As Thoreau put it, "If one advances confidently in the direction of his dreams, and endeavors to live the life which he has imagined, he will meet with success unexpected in common hours."

  • http://intensedebate.com/people/patriciazell patriciazell

    I think we as writers sometimes don't understand how many people do not like to read. (I have had seniors in high school refuse to read a novel for a project.) The English language, with almost a million words and tons of inconsistent rules, is one of the hardest languages to learn and to read fluently. I would be willing to bet that most best sellers are easy to understand even if we writers consider them poorly written. Recently, while I was at a writers' conference, God convicted that I was trying to be Michelanglo painting the Sistine Chapel ceiling when all He wanted me to be is a laborer painting a public wall. If we want to write and publish bestsellers, we need to understand and write for readers who don't like to read.

    • http://intensedebate.com/people/MonikaM MonikaM

      wow, this is good Patricia…indeed I must put my imagination to work in order to see how it would be possible to not like to read. Refreshing, straight forward thoughts.

    • http://intensedebate.com/people/Peter_P Peter_P

      Great advice Patricia!

    • http://www.lightherlamp.com Jaycee (E.A)

      I like this statement, "God convicted that I was trying to be Michelanglo painting the Sistine Chapel ceiling when all He wanted me to be is a laborer painting a public wall."

  • http://intensedebate.com/people/patriciazell patriciazell

    I think we as writers sometimes don't understand how many people do not like to read. (I have had seniors in high school refuse to read a novel for a project.) The English language, with almost a million words and tons of inconsistent rules, is one of the hardest languages to learn and to read fluently. I would be willing to bet that most best sellers are easy to understand even if we writers consider them poorly written. Recently, while I was at a writers' conference, God convicted that I was trying to be Michelanglo painting the Sistine Chapel ceiling when all He wanted me to be is a laborer painting a public wall. If we want to write and publish bestsellers, we need to understand and write for readers who don't like to read.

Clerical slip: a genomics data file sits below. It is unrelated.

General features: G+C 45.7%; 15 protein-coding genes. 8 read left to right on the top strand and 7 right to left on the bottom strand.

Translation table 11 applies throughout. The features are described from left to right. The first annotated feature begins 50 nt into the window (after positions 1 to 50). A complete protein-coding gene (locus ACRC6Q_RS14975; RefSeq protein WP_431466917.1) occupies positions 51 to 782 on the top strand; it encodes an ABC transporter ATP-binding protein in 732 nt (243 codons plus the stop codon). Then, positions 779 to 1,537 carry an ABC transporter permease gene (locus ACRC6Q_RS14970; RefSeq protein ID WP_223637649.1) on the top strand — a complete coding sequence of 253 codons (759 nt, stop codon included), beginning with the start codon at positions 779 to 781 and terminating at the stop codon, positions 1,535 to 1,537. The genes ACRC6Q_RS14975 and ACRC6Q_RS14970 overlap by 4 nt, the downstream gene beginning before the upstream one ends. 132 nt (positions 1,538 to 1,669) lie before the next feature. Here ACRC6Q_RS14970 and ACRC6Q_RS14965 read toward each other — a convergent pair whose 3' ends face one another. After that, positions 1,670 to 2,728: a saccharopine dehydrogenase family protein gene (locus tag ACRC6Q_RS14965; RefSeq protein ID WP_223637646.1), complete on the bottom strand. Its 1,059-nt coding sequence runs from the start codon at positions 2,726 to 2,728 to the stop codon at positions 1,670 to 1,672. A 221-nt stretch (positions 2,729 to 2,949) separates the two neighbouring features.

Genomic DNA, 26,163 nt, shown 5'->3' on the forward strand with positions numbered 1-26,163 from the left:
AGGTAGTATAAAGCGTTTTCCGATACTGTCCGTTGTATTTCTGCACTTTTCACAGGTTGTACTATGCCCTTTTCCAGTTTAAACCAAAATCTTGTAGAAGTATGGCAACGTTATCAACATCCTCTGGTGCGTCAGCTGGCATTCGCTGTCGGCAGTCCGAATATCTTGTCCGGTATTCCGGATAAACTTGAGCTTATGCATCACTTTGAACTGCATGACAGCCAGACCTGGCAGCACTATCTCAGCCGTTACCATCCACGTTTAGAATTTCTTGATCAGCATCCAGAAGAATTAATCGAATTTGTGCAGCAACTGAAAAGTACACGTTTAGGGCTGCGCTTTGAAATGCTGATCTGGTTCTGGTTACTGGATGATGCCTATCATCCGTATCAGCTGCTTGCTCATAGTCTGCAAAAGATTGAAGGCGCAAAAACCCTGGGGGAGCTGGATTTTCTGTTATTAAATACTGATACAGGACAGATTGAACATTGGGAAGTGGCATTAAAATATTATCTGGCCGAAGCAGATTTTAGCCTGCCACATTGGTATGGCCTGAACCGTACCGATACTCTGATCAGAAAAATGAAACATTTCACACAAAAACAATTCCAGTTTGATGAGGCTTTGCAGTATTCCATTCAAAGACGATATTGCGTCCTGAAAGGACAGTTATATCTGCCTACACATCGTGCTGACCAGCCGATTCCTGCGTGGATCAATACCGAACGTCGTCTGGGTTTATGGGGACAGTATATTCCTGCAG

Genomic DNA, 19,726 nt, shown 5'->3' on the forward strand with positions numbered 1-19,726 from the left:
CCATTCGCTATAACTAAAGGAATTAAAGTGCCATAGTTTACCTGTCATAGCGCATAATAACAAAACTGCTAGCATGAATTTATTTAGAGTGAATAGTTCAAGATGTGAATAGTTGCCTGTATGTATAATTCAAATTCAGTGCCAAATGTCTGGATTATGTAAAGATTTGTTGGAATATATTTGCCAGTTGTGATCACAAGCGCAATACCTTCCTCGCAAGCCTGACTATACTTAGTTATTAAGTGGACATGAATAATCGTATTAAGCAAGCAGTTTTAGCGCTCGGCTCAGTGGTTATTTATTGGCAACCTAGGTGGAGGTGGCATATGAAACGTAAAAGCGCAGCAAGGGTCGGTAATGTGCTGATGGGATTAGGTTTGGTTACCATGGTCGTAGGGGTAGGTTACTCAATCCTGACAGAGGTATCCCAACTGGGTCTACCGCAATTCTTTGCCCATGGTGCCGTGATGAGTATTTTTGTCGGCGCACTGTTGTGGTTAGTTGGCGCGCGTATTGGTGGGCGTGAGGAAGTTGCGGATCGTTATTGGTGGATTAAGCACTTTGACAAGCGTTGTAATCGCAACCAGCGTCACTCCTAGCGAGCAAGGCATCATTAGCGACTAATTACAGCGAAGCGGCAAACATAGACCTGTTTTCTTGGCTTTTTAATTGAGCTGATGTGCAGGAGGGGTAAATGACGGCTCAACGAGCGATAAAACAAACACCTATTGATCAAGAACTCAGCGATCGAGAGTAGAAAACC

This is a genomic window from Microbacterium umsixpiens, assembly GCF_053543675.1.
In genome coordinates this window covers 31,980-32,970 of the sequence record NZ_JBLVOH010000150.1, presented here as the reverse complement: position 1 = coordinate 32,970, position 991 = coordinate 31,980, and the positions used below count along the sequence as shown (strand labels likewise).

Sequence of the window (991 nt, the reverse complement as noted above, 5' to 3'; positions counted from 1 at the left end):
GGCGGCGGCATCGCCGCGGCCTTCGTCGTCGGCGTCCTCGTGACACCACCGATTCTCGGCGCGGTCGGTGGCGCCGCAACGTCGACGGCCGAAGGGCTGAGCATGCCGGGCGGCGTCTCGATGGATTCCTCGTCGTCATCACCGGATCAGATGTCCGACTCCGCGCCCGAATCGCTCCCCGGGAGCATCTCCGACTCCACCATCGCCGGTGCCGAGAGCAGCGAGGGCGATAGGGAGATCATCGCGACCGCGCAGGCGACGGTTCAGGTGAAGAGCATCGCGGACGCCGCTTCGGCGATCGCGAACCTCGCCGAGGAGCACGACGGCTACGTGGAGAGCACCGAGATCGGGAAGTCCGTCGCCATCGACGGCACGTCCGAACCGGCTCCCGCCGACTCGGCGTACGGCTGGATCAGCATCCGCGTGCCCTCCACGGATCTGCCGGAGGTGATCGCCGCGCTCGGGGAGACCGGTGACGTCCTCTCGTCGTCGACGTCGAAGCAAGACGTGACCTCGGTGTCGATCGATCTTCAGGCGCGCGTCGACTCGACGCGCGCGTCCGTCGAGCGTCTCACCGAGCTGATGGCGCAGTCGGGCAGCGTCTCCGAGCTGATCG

• http://intensedebate.com/people/MonikaM MonikaM

      wow, this is good Patricia…indeed I must put my imagination to work in order to see how it would be possible to not like to read. Refreshing, straight forward thoughts.

    • http://intensedebate.com/people/Peter_P Peter_P

      Great advice Patricia!

  • http://wwwpenandpalette-susancushman.blogspot.com/ Susan Cushman

    Oh, the yin and yang of writing and publishing… Of course I want my book to be published and sell lots of copies some day, but I also want to stay true to the art of writing, and to myself, while it's in progress. I doubt the best literary works were written with the market trends in mind. Maybe it depends upon your goals as a writer?

  • http://wwwpenandpalette-susancushman.blogspot.com/ Susan Cushman

    Oh, the yin and yang of writing and publishing… Of course I want my book to be published and sell lots of copies some day, but I also want to stay true to the art of writing, and to myself, while it's in progress. I doubt the best literary works were written with the market trends in mind. Maybe it depends upon your goals as a writer?

  • http://www.rachelhauck.com/ Rachel Hauck

    I relate to this post at every level!

  • http://www.rachelhauck.com/ Rachel Hauck

    I relate to this post at every level!

  • http://kccopywriter.wordpress.com/ KCwriter

    This is totally me. I make my living from writing but suddenly the free items on Craigslist become much more interesting than the deadline. I posted this on my FB for my other creative friends to poke fun at themselves.

  • http://kccopywriter.wordpress.com/ KCwriter

    This is totally me. I make my living from writing but suddenly the free items on Craigslist become much more interesting than the deadline. I posted this on my FB for my other creative friends to poke fun at themselves.

  • http://www.godmessedmeup.blogspot.com/ Pam Hogeweide

    The Shack totally should not be a best selling book. Ordinary writing by an unknown writer who who portrays God the Father as a Black Woman named Papa. This little ordinary book has now sold over 7 million copies worldwide. And the author? Paul Young, someone I've become acquainted with here in our city of Portland, keeps saying over and over, "I'm an accidental best-selling author."

    Totally random, just like life, and I guess that's why it's so dang intriguing and suspenseful with highs and lows and lots of flatline days.

    (thanks for this post!)

    • http://intensedebate.com/people/michaelhyatt Michael Hyatt

      The Shack is another great reminder of how unpredictable this industry is.

  • http://www.godmessedmeup.blogspot.com Pam Hogeweide

    The Shack totally should not be a best selling book. Ordinary writing by an unknown writer who who portrays God the Father as a Black Woman named Papa. This little ordinary book has now sold over 7 million copies worldwide. And the author? Paul Young, someone I've become acquainted with here in our city of Portland, keeps saying over and over, "I'm an accidental best-selling author."

    Totally random, just like life, and I guess that's why it's so dang intriguing and suspenseful with highs and lows and lots of flatline days.

    (thanks for this post!)

    • http://intensedebate.com/people/michaelhyatt Michael Hyatt

      The Shack is another great reminder of how unpredictable this industry is.